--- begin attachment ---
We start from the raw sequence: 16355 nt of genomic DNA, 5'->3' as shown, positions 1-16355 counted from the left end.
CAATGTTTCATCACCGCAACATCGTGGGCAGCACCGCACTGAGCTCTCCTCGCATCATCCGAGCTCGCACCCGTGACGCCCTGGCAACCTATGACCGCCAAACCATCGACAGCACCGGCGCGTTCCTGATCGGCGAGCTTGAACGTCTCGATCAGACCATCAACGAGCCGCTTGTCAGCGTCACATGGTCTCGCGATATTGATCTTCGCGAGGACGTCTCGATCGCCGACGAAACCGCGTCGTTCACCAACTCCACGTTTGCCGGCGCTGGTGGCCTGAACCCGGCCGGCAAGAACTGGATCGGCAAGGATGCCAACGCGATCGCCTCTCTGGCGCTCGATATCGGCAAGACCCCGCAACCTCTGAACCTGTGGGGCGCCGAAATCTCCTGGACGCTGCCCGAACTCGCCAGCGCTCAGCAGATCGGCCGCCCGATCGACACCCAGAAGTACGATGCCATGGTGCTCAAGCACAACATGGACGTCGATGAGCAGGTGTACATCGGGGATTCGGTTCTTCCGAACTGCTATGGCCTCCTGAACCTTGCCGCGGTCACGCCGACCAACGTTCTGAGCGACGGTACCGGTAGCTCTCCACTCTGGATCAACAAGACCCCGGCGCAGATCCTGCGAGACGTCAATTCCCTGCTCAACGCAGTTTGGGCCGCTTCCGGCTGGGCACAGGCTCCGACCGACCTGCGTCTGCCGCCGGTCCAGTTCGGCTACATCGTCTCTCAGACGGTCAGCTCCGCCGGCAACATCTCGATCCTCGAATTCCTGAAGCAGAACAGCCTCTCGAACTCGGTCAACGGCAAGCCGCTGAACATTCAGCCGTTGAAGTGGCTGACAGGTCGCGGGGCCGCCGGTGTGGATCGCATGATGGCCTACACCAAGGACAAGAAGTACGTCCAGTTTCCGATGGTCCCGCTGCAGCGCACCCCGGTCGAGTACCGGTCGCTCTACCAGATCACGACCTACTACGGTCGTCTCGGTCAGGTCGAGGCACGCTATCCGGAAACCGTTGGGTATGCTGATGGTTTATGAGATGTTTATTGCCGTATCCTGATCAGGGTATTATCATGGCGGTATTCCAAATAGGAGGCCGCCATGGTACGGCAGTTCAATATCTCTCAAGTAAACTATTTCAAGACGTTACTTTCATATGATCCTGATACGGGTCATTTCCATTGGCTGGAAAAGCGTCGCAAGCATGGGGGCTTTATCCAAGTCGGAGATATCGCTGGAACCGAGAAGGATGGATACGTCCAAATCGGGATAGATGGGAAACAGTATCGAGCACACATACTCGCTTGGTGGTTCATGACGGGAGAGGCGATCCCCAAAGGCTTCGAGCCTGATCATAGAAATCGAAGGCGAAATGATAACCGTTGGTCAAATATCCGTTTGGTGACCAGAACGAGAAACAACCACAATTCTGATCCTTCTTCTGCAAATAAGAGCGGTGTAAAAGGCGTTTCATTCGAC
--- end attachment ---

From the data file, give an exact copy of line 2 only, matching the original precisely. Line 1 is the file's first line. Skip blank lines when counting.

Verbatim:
CAATGTTTCATCACCGCAACATCGTGGGCAGCACCGCACTGAGCTCTCCTCGCATCATCCGAGCTCGCACCCGTGACGCCCTGGCAACCTATGACCGCCAAACCATCGACAGCACCGGCGCGTTCCTGATCGGCGAGCTTGAACGTCTCGATCAGACCATCAACGAGCCGCTTGTCAGCGTCACATGGTCTCGCGATATTGATCTTCGCGAGGACGTCTCGATCGCCGACGAAACCGCGTCGTTCACCAACTCCACGTTTGCCGGCGCTGGTGGCCTGAACCCGGCCGGCAAGAACTGGATCGGCAAGGATGCCAACGCGATCGCCTCTCTGGCGCTCGATATCGGCAAGACCCCGCAACCTCTGAACCTGTGGGGCGCCGAAATCTCCTGGACGCTGCCCGAACTCGCCAGCGCTCAGCAGATCGGCCGCCCGATCGACACCCAGAAGTACGATGCCATGGTGCTCAAGCACAACATGGACGTCGATGAGCAGGTGTACATCGGGGATTCGGTTCTTCCGAACTGCTATGGCCTCCTGAACCTTGCCGCGGTCACGCCGACCAACGTTCTGAGCGACGGTACCGGTAGCTCTCCACTCTGGATCAACAAGACCCCGGCGCAGATCCTGCGAGACGTCAATTCCCTGCTCAACGCAGTTTGGGCCGCTTCCGGCTGGGCACAGGCTCCGACCGACCTGCGTCTGCCGCCGGTCCAGTTCGGCTACATCGTCTCTCAGACGGTCAGCTCCGCCGGCAACATCTCGATCCTCGAATTCCTGAAGCAGAACAGCCTCTCGAACTCGGTCAACGGCAAGCCGCTGAACATTCAGCCGTTGAAGTGGCTGACAGGTCGCGGGGCCGCCGGTGTGGATCGCATGATGGCCTACACCAAGGACAAGAAGTACGTCCAGTTTCCGATGGTCCCGCTGCAGCGCACCCCGGTCGAGTACCGGTCGCTCTACCAGATCACGACCTACTACGGTCGTCTCGGTCAGGTCGAGGCACGCTATCCGGAAACCGTTGGGTATGCTGATGGTTTATGAGATGTTTATTGCCGTATCCTGATCAGGGTATTATCATGGCGGTATTCCAAATAGGAGGCCGCCATGGTACGGCAGTTCAATATCTCTCAAGTAAACTATTTCAAGACGTTACTTTCATATGATCCTGATACGGGTCATTTCCATTGGCTGGAAAAGCGTCGCAAGCATGGGGGCTTTATCCAAGTCGGAGATATCGCTGGAACCGAGAAGGATGGATACGTCCAAATCGGGATAGATGGGAAACAGTATCGAGCACACATACTCGCTTGGTGGTTCATGACGGGAGAGGCGATCCCCAAAGGCTTCGAGCCTGATCATAGAAATCGAAGGCGAAATGATAACCGTTGGTCAAATATCCGTTTGGTGACCAGAACGAGAAACAACCACAATTCTGATCCTTCTTCTGCAAATAAGAGCGGTGTAAAAGGCGTTTCATTCGAC